Standard Uranium Ltd. is pleased to announce that it has acquired, through staking, three new claims adjacent to the Company’s existing claim package in the Northern Athabasca Basin and the Gunnar Project now totals 15,770 Hectares.
Standard Uranium Ltd. (“Standard Uranium” or the “Company”) (TSXV:STND) is pleased to announce that it has acquired, through staking, three new claims adjacent to the Company’s existing claim package in the Northern Athabasca Basin (the “Gunnar Project”), and the Gunnar Project now totals 15,770 Hectares. The new claims contain unconformity-and basement-hosted (“unconformity-style”) uranium targets in three areas that were historically explored by the predecessors of Cameco (Eldorado Nuclear and SMDC) between 1976 and 1981 and more recently by Canalaska between 2005 and 2010. The Gunnar Project is located at the south end of the prolific Beaverlodge Uranium District, where uranium was mined between 1953 and 1982.
In addition to the uranium potential of the Gunnar Project, the Company believes that there is significant gold and PGE potential. The Goldfields District is currently being advanced by Fortune Bay Corp., with the Box and Athona deposits, that have a historical resource of 22,333,045 tonnes at an average grade of 1.42 g/t Au (1,020,000 ounces of gold) (*). The Goldfields District was Saskatchewan’s first gold mining camp and operated starting in 1934 until the Box Mine closed in 1942 due to a work force shortage with the onset of World War II. Additionally, several gold and PGE occurrences were discovered in the Goldfields District (Figure 1). Many parts of the Beaverlodge Uranium District, including the Company’s Gunnar Project, share the same Murmac Bay Group basement geology as the Goldfields District, but little-to-no gold exploration has occurred.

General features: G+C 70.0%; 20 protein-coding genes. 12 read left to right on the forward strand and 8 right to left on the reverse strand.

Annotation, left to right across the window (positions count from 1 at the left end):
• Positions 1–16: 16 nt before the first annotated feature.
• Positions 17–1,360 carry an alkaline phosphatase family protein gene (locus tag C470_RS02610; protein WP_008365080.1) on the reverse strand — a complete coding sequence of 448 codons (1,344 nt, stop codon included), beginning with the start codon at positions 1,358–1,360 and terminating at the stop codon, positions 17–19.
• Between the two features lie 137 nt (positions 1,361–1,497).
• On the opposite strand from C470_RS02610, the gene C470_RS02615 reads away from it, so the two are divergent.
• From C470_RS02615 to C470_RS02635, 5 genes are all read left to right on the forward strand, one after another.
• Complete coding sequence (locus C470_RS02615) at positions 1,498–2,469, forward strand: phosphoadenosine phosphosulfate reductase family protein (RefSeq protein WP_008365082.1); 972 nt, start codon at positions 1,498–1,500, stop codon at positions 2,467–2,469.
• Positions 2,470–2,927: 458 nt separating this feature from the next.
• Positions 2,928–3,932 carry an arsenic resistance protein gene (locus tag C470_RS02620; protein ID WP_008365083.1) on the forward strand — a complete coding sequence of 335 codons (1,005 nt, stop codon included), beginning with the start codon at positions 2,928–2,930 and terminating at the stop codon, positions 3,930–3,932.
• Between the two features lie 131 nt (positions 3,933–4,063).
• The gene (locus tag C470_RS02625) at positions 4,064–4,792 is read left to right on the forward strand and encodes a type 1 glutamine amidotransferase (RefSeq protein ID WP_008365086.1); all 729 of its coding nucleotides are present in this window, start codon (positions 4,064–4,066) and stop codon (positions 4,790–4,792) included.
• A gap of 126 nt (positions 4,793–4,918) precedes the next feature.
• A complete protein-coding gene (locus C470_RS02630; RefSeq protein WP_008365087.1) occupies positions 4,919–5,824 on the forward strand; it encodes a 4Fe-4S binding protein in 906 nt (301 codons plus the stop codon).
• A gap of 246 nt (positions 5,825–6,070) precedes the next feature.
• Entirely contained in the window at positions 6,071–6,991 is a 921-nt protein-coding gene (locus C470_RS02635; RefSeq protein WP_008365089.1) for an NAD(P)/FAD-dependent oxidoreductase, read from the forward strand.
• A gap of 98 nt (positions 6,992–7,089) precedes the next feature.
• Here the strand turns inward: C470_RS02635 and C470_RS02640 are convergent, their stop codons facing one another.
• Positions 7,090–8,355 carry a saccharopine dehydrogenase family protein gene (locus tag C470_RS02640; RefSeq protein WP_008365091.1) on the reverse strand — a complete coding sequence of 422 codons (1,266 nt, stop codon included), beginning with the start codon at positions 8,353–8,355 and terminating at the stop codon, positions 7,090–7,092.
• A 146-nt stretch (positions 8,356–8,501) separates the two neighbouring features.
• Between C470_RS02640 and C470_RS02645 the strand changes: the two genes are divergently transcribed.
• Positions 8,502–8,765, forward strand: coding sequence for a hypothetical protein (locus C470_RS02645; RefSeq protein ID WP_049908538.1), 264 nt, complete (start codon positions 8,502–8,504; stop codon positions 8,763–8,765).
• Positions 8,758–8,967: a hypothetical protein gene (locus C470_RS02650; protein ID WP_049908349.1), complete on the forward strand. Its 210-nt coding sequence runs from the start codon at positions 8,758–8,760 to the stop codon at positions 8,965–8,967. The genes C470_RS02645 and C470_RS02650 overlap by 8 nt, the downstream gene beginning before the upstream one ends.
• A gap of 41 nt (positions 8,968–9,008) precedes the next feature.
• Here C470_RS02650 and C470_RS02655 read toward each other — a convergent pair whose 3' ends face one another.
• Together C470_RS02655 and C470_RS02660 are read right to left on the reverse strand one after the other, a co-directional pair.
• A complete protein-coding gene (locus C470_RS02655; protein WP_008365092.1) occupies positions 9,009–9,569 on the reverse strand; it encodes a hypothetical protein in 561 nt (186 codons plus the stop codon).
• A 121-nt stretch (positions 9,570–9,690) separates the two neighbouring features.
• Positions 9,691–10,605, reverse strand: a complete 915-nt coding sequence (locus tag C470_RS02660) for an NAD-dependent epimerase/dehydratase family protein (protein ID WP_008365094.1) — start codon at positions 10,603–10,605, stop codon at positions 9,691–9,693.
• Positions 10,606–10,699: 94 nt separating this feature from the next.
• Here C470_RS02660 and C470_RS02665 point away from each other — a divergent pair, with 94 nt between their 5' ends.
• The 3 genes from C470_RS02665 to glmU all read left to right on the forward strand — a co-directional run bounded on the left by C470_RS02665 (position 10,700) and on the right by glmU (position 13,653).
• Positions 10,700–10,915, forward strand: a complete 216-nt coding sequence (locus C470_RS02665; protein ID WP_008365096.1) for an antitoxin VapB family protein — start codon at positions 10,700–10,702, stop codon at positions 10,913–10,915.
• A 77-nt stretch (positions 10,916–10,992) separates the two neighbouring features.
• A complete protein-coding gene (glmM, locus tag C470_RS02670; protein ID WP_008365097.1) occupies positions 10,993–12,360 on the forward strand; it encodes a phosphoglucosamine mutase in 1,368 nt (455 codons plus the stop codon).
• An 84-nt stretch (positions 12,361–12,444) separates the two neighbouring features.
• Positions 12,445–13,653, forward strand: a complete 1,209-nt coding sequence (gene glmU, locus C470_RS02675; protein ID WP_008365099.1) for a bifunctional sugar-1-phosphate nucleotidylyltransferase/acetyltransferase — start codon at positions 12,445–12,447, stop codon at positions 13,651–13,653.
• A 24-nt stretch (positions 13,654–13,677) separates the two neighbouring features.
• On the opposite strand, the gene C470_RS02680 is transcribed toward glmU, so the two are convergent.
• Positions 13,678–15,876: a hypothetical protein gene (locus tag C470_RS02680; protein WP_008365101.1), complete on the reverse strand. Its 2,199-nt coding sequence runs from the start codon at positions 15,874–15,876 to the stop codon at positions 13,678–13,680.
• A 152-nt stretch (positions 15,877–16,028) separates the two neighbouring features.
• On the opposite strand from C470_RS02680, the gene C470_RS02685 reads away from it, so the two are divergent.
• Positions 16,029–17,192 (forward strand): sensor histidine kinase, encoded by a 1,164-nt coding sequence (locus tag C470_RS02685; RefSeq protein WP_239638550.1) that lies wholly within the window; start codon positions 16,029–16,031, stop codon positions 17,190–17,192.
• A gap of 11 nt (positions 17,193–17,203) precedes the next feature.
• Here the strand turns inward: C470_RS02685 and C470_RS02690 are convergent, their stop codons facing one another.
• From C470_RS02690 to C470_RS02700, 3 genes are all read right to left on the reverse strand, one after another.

The new claims of the Gunnar Project have many attributes that are favourable for high-grade unconformity-style uranium mineralization. The key geological factors include:
1. Uranium enriched bedrock (source of uranium)
The Beaverlodge District is host to numerous zones of uranium mineralization that pre-date the formation of the Athabasca Basin. Additionally, the granitic basement rocks in the Beaverlodge District have an elevated background content of uranium.
2. Re-activated structures in the basement (plumbing system for fluids)
The Beaverlodge area is host to several northeast-trending structures including the Black Bay and St Louis Faults. Uranium deposits in the Beaverlodge District are related to up to six to periods of uranium mineralization associated with multistage deformation during Proterozoic tectonism. One of these mineralization events is equivalent in time to the generally accepted timeframe for unconformity-style mineralization in the Athabasca Basin.
3. Athabasca Sandstone cover (Fluid Transport)
The southernmost portion of the Gunnar Project are covered by sandstones of the Athabasca Basin. The Athabasca Group is an important component of the exploration model as it allows for the presence of uranium mineralization at the contact between the Athabasca Group and basement unconformity, or immediately below it, as is the case for most unconformity-style uranium deposits elsewhere in the Athabasca Basin.
4. Favourable basement lithologies (uranium traps)
Where tested by drilling on the Gunnar Project, the electromagnetic (EM) conductors correspond to altered chlorite, graphite and sulphide bearing metasediments, and in some areas are uranium-bearing. Additionally, the Gunnar Project is located in an area where basement rocks of Quartzite are next to metapelites (+/- graphite) and metavolcanics (+/- sulphide). This theoretically provides the competency contrast necessary to localise strain along the fault systems, as is the case in several unconformity-style uranium deposits elsewhere in the Athabasca Basin.
Figure 1: Standard Uranium Gunnar Project Regional Setting
The new claims are host to three main target areas, and each of them are summarized herein.
1. Stewart Island Target